Mexico is re-emerging as the “go-to” country for improving project cost competitiveness while capital project cost trends strongly suggest that China’s reputation as an attractive, low-cost location to build new manufacturing capacity is losing its luster. Western manufacturing companies were once eager to take advantage of China’s low labor costs, competitive material prices, tax exemptions, and favorable exchange rate associated with developing and building projects, but these conditions are changing.
The economic uncertainties in China, including the real estate bubble and a stock market that has floundered all summer, mean that the prospect of “reshoring” manufacturing capacity in Mexico is gaining traction. Several U.S. companies have recently announced plans to expand operations in Mexico, including Caterpillar, Chrysler, Stanley, Black & Decker, and Callaway Golf—just as many U.S. firms moved their operations to Mexico in the 1980s and early 1990s.
IPA’s capital project cost data and research 1 show that the cost of doing projects in China is increasing. According to IPA’s database, projects in China were, on average, 19 percent cheaper than those on the U.S. Gulf Coast (USGC) in 2013. Yet, the cost savings was about 32 percent in 2005. IPA’s research suggests that the major driver of this change is increasing labor costs in China. In Mexico, project costs have been relatively constant at around 17 percent cheaper than the USGC.
A review of market conditions in both countries since 2001 offers some insights into why Mexico’s position as a global destination for investment is improving.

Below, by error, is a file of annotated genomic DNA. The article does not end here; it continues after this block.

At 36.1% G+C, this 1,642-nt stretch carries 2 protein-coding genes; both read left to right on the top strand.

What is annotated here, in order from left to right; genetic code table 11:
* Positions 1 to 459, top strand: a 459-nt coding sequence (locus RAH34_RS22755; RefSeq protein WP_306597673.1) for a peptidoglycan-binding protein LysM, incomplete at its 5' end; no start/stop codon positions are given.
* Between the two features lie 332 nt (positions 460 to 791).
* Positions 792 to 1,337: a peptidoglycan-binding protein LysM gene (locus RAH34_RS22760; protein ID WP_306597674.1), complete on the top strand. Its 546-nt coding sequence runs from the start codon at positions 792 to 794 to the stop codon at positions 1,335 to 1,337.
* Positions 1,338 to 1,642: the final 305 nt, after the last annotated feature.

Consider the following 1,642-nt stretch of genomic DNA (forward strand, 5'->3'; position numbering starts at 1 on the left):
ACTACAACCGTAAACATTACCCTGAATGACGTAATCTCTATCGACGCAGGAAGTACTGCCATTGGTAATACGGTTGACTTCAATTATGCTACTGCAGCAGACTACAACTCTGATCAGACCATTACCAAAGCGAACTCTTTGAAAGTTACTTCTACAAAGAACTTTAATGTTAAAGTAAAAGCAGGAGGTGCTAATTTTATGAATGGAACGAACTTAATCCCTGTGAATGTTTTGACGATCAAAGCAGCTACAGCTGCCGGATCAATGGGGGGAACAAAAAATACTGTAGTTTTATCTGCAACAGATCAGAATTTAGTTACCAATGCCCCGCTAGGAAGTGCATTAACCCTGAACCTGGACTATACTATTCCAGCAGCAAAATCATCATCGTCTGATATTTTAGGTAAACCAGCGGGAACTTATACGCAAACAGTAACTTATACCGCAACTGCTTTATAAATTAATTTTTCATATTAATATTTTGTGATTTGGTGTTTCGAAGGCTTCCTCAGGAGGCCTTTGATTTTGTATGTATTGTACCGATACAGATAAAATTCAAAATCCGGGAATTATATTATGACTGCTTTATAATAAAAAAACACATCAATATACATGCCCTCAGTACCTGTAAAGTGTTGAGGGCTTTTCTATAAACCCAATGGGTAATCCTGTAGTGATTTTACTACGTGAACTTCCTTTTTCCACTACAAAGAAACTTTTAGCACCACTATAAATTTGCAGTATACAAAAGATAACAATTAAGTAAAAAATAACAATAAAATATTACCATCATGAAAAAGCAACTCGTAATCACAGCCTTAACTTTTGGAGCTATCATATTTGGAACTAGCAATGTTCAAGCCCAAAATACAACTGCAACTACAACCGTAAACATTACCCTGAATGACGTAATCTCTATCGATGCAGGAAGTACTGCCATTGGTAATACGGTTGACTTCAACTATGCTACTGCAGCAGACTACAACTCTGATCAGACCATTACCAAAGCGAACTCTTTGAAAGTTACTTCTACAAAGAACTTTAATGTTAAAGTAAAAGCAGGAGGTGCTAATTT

Since its entry into the World Trade Organization (WTO) in 2001, China’s industrial development and economic growth has been rapid. From 2003 to 2010, China’s GDP annual growth averaged 11 percent, according to the World Bank.2 Standards of living in China have steadily increased, and so too have wages. In fact, manufacturing wages in China have increased at a whopping average of 18 percent per year since 2002.
Meanwhile, the strengthening of the U.S. dollar to Chinese yuan exchange rate has hurt Western investments in China. The currency exchange rate, which held at around CNY8.3/US$1 until 2005, was CNY6.2/US$1 in July 2015. After conversion to U.S. dollars, China manufacturing wages in 2012 were over five times higher than they were in 2002. According to the U.S.-China Business Council,3 the minimum wage in Shanghai and seven other major Chinese cities increased 26 percent just from 2012 to 2014. China is, therefore, losing its competitiveness as a low-cost place for investing capital in new manufacturing capacity.
Recently completed IPA research shows that although construction labor wages in China are still much lower than on the USGC, they are increasing. The average all-in4 wage rate was about US$5.50/hr in 2009, but in 2014, the average was about US$7.20/hr.
In contrast, Mexico’s wages have been relatively stable in the last decade (Figure 1). Current IPA data indicate that, until recently, the average all-in rate in Mexico was around US$12/hr. However, current exchange rate trends could result in lower wages in U.S. dollar terms if the Mexican peso continues to lose strength versus the U.S. dollar.
From 2005 to mid-2008, Mexican pesos were stable at around MXN11/US$1. From mid-2008 to June 2014, there was another stable period at around MXN13/US$1. But since July 2014, the Mexican peso has been losing value against the U.S. dollar once again and now the exchange rate is reaching the MXN16/US$1 mark.
Wages in Mexico, meanwhile, have remained relatively stable. If these trends continue, the shrinking difference between the all-in wage rates in Mexico and China will make Mexico increasingly more competitive.
Engineering and Project Management Costs
Another trend we have observed is a change in office costs for projects in China.